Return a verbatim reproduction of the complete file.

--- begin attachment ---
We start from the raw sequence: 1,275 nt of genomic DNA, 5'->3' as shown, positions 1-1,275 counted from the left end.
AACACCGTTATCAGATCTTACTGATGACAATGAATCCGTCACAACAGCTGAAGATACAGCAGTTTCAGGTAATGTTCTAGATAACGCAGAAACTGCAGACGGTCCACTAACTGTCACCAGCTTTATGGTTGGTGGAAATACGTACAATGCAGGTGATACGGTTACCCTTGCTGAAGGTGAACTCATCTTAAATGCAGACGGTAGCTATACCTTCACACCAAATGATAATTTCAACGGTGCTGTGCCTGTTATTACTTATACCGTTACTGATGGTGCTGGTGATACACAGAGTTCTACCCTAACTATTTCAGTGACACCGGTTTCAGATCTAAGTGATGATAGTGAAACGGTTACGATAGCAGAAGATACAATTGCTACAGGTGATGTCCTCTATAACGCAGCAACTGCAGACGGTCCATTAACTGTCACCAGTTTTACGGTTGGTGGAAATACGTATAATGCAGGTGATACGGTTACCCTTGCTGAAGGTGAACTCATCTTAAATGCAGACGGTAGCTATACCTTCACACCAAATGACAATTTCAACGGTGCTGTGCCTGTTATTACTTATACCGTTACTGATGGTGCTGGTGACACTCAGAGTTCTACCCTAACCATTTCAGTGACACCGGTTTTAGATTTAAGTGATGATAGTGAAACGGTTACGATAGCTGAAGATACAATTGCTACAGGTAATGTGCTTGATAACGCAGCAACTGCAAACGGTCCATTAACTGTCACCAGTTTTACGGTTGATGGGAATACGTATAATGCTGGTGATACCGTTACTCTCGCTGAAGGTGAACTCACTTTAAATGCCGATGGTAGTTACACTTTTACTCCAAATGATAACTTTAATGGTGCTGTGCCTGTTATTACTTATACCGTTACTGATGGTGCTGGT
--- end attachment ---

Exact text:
We start from the raw sequence: 1,275 nt of genomic DNA, 5'->3' as shown, positions 1-1,275 counted from the left end.
AACACCGTTATCAGATCTTACTGATGACAATGAATCCGTCACAACAGCTGAAGATACAGCAGTTTCAGGTAATGTTCTAGATAACGCAGAAACTGCAGACGGTCCACTAACTGTCACCAGCTTTATGGTTGGTGGAAATACGTACAATGCAGGTGATACGGTTACCCTTGCTGAAGGTGAACTCATCTTAAATGCAGACGGTAGCTATACCTTCACACCAAATGATAATTTCAACGGTGCTGTGCCTGTTATTACTTATACCGTTACTGATGGTGCTGGTGATACACAGAGTTCTACCCTAACTATTTCAGTGACACCGGTTTCAGATCTAAGTGATGATAGTGAAACGGTTACGATAGCAGAAGATACAATTGCTACAGGTGATGTCCTCTATAACGCAGCAACTGCAGACGGTCCATTAACTGTCACCAGTTTTACGGTTGGTGGAAATACGTATAATGCAGGTGATACGGTTACCCTTGCTGAAGGTGAACTCATCTTAAATGCAGACGGTAGCTATACCTTCACACCAAATGACAATTTCAACGGTGCTGTGCCTGTTATTACTTATACCGTTACTGATGGTGCTGGTGACACTCAGAGTTCTACCCTAACCATTTCAGTGACACCGGTTTTAGATTTAAGTGATGATAGTGAAACGGTTACGATAGCTGAAGATACAATTGCTACAGGTAATGTGCTTGATAACGCAGCAACTGCAAACGGTCCATTAACTGTCACCAGTTTTACGGTTGATGGGAATACGTATAATGCTGGTGATACCGTTACTCTCGCTGAAGGTGAACTCACTTTAAATGCCGATGGTAGTTACACTTTTACTCCAAATGATAACTTTAATGGTGCTGTGCCTGTTATTACTTATACCGTTACTGATGGTGCTGGT